Expect CMS Unannounced Visits after Filing the Revalidation Application
Do not be surprised if a CMS representative visits your agency after you apply for revalidation. Leaders are identifying that the visitors are taking pictures of the agency building and signage; taking pictures of the state license; as well as requesting copies of agency business documents.
Administrators and owners have cited the CMS representatives presenting CMS badges. Some have termed themselves as revalidation inspectors, site inspectors, and Medicare representatives while others termed themselves as Medicare Fraud Inspectors. Be certain to obtain a business card and look at the CMS badge closely. But, if you have recently sent a revalidation application, do not be surprised at the visit.
In order to be compliant with the Patient Protection and Affordable Care Act (PPACA) Section 6401, all new and existing providers must be reevaluated under the new screening guidelines delineated in the Act. These new procedures are expected to reduce fraud and abuse. For some providers, the new screening procedures will be more intense, involving the unannounced site visits, fingerprinting, and owner background investigation. For others, such as publicly traded providers, site visits are not designated.
Three Levels of Risk Assigned
In early March, 2011, CMS began basing the above interventions on a rated level of risk. There are three levels of risk per CMS; “limited,” “moderate,” and “high.”
Limited -risk providers, such a physician practices. Because there will be verification that the provider is in compliance with Federal and State guidelines, such as current licensure verification and periodic database checks prior to and following enrollment, the practices are rated limited-risk.. Also, included in the limited -risk category are ambulatory surgical centers, Indian Health Service Centers, mammography screening centers, and rural health clinics.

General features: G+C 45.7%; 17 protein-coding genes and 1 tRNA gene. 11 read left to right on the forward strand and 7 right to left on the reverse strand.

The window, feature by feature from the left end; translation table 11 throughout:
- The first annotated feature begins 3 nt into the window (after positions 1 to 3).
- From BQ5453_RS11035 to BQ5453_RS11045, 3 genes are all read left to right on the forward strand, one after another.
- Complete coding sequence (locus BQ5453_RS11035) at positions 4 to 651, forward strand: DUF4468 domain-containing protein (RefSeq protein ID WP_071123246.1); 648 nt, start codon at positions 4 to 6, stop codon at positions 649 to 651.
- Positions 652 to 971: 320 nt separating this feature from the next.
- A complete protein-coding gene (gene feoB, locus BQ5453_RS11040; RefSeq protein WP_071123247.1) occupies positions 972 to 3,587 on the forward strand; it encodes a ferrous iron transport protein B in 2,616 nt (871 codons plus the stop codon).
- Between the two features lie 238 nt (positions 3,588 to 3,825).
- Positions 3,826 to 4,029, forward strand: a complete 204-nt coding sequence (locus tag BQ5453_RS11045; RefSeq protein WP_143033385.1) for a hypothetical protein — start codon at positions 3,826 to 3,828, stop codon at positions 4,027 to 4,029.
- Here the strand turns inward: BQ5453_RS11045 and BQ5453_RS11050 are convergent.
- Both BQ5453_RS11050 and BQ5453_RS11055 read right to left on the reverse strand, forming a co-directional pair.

Moderate – risk providers, can anticipate unannounced visits. This level of provider includes community mental health centers, hospice organizations, and comprehensive outpatient rehabilitation facilities (CORFS). Home health agencies had been placed in this category however, CMS has recommended this group to be moved to the high risk category.
High – risk providers will be expected to have unannounced site visits as well as fingerprinting and thorough background reviews. Providers in this category include new DME companies and new home health agencies.
Limited and moderate risk providers can be moved to high-risk under various conditions including: allowing one provider to use another provider’s identifier within the CMS program or if a provider has had their billing privileges denied within the last 10 years.
Chapter 15, Section 19.2.1 of the “Program Integrity Manual” (PIM) CR 7350 provides the complete list of these three screening categories, and the provider types assigned to each category, as well as a description of the screening processes applicable to the three categories and procedures to be used for each category. Have your state license posted. Make certain signage is clear. Demonstrate your compliance with regulation.
We have all read about the stated recent fraudulent activities involving 78 Texas agencies and a physician who, allegedly bilked hundreds of millions from CMS. This new regulation is an additional attempt to minimize the risk of that type of fraud and abuse
To learn more about this new rule, visit: http://www.cms.gov/MLNMattersArticles/downloads/Se1126.pdf.